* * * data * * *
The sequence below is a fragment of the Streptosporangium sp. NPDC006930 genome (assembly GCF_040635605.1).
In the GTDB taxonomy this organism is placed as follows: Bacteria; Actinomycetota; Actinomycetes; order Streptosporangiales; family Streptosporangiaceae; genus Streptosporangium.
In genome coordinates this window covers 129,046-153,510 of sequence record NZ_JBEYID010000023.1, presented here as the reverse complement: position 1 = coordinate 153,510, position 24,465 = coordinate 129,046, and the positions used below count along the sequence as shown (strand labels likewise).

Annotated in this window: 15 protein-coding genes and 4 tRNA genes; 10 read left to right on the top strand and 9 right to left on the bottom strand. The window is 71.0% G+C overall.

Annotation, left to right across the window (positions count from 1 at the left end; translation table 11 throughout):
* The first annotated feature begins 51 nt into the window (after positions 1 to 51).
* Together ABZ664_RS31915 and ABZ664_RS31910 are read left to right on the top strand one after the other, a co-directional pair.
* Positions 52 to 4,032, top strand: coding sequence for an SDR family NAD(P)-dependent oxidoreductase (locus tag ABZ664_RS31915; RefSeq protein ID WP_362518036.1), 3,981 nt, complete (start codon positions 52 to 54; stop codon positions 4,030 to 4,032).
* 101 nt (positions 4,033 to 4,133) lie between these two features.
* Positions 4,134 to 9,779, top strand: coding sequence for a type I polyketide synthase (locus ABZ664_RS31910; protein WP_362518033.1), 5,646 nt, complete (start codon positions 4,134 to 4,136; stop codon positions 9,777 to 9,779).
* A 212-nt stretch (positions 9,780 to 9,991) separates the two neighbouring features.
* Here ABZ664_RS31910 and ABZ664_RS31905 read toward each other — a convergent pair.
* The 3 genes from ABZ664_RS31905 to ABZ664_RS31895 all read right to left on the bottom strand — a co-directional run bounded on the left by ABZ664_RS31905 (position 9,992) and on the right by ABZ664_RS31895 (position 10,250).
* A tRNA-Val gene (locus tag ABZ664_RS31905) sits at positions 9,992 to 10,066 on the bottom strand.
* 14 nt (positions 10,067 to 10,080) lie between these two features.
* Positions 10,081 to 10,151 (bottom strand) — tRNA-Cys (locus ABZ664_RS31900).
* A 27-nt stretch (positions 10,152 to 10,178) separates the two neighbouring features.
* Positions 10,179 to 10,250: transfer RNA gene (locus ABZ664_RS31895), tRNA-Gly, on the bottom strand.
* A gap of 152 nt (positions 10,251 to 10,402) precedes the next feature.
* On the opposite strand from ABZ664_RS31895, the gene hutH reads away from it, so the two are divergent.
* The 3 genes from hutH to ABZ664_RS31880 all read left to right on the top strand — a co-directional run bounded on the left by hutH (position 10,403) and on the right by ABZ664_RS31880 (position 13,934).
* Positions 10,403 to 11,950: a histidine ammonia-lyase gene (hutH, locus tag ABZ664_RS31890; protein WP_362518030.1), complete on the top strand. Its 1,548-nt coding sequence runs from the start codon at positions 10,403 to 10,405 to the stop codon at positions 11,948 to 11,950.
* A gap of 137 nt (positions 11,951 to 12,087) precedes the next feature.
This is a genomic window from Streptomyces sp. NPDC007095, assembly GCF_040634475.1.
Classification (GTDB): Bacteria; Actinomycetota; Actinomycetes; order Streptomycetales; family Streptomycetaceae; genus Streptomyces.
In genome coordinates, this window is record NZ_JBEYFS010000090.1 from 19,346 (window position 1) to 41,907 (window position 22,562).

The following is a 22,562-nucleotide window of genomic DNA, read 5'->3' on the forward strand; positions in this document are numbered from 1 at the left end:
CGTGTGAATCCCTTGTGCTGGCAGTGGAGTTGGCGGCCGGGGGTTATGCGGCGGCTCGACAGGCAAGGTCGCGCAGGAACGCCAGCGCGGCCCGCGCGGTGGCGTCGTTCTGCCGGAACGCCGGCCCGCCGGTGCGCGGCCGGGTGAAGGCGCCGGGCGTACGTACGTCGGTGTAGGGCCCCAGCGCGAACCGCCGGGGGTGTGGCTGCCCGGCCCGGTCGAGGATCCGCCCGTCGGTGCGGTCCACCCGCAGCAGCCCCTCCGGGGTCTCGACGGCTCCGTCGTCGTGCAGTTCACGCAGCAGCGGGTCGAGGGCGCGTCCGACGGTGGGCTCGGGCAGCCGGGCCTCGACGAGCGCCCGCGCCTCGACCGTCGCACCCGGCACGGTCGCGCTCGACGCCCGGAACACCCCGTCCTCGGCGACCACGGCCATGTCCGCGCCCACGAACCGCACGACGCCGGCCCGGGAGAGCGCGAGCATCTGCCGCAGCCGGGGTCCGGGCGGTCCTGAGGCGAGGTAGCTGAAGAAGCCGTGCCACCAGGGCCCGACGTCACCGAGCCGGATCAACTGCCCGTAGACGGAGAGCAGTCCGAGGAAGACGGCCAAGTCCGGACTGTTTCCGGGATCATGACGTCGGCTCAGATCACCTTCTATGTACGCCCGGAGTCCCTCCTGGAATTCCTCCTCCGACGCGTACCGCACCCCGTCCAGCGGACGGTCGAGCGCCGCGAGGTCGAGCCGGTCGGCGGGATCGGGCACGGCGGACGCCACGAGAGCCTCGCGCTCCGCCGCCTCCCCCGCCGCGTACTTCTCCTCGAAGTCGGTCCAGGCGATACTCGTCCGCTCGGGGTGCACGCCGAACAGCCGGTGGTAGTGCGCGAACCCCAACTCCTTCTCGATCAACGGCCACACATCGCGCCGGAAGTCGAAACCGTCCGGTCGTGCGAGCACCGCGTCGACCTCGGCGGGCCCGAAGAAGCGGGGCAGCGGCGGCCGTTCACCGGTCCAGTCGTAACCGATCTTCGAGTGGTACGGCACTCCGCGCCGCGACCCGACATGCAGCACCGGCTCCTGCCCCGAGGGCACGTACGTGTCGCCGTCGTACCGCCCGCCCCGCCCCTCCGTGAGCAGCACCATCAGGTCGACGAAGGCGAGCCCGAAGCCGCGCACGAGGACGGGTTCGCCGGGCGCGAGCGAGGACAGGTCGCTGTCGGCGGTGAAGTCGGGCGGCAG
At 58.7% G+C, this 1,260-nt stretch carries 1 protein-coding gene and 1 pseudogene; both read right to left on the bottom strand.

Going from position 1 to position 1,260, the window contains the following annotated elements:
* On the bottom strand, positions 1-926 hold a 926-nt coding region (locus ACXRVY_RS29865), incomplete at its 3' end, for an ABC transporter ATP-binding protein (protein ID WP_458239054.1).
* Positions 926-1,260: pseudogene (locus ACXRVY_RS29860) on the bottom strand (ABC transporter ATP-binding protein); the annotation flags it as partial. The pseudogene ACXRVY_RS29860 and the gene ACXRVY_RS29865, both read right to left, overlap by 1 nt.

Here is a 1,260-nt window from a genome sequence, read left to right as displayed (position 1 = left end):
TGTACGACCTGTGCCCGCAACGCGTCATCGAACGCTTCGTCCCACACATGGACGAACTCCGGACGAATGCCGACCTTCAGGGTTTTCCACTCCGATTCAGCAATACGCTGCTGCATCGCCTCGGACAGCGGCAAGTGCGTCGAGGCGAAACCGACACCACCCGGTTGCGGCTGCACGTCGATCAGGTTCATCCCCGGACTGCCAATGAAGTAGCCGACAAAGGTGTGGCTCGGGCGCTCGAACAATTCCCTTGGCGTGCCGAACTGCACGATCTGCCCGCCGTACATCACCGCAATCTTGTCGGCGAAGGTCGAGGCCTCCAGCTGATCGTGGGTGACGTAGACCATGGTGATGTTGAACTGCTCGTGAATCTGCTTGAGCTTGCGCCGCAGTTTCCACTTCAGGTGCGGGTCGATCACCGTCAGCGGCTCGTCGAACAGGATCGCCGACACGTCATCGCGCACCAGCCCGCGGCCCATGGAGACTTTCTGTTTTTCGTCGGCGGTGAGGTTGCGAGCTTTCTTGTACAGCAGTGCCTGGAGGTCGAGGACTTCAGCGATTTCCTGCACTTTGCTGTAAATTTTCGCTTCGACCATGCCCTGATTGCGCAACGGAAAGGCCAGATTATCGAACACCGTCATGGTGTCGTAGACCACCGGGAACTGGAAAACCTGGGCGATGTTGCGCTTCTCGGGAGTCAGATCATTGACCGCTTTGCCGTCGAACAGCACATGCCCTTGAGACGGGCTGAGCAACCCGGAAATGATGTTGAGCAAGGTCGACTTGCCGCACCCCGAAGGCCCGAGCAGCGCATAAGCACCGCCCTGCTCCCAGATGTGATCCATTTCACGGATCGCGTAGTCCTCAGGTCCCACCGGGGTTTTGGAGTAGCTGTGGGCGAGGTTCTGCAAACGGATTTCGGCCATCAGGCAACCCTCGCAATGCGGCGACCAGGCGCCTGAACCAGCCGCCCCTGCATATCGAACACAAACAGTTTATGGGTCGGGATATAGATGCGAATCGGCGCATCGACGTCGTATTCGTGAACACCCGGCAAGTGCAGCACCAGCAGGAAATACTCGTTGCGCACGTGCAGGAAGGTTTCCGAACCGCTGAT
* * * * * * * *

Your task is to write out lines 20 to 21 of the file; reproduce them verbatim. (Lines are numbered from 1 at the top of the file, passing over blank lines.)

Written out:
* On the opposite strand from ABZ664_RS31895, the gene hutH reads away from it, so the two are divergent.
* The 3 genes from hutH to ABZ664_RS31880 all read left to right on the top strand — a co-directional run bounded on the left by hutH (position 10,403) and on the right by ABZ664_RS31880 (position 13,934).